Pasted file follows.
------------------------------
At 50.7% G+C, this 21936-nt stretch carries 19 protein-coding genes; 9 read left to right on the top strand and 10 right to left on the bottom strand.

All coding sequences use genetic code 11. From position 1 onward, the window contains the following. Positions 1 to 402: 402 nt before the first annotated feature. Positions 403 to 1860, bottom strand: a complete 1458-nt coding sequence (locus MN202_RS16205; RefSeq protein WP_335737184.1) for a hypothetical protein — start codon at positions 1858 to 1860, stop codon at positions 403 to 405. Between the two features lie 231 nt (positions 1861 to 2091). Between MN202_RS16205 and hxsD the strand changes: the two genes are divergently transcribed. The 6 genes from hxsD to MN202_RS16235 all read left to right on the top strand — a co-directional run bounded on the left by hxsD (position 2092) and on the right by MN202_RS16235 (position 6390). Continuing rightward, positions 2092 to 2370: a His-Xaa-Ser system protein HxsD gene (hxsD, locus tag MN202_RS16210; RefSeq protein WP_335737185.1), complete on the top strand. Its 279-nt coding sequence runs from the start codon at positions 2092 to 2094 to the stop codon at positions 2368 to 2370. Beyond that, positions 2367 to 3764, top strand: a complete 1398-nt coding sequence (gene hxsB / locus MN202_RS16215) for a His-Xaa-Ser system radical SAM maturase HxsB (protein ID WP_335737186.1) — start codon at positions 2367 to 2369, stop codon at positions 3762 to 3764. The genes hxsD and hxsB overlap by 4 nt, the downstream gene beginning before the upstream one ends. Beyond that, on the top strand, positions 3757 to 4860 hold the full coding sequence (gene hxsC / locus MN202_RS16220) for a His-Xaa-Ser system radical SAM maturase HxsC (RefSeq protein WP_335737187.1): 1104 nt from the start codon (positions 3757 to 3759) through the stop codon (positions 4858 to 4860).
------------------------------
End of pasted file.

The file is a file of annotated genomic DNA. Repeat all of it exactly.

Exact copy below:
At 50.7% G+C, this 21936-nt stretch carries 19 protein-coding genes; 9 read left to right on the top strand and 10 right to left on the bottom strand.

All coding sequences use genetic code 11. From position 1 onward, the window contains the following. Positions 1 to 402: 402 nt before the first annotated feature. Positions 403 to 1860, bottom strand: a complete 1458-nt coding sequence (locus MN202_RS16205; RefSeq protein WP_335737184.1) for a hypothetical protein — start codon at positions 1858 to 1860, stop codon at positions 403 to 405. Between the two features lie 231 nt (positions 1861 to 2091). Between MN202_RS16205 and hxsD the strand changes: the two genes are divergently transcribed. The 6 genes from hxsD to MN202_RS16235 all read left to right on the top strand — a co-directional run bounded on the left by hxsD (position 2092) and on the right by MN202_RS16235 (position 6390). Continuing rightward, positions 2092 to 2370: a His-Xaa-Ser system protein HxsD gene (hxsD, locus tag MN202_RS16210; RefSeq protein WP_335737185.1), complete on the top strand. Its 279-nt coding sequence runs from the start codon at positions 2092 to 2094 to the stop codon at positions 2368 to 2370. Beyond that, positions 2367 to 3764, top strand: a complete 1398-nt coding sequence (gene hxsB / locus MN202_RS16215) for a His-Xaa-Ser system radical SAM maturase HxsB (protein ID WP_335737186.1) — start codon at positions 2367 to 2369, stop codon at positions 3762 to 3764. The genes hxsD and hxsB overlap by 4 nt, the downstream gene beginning before the upstream one ends. Beyond that, on the top strand, positions 3757 to 4860 hold the full coding sequence (gene hxsC / locus MN202_RS16220) for a His-Xaa-Ser system radical SAM maturase HxsC (RefSeq protein WP_335737187.1): 1104 nt from the start codon (positions 3757 to 3759) through the stop codon (positions 4858 to 4860).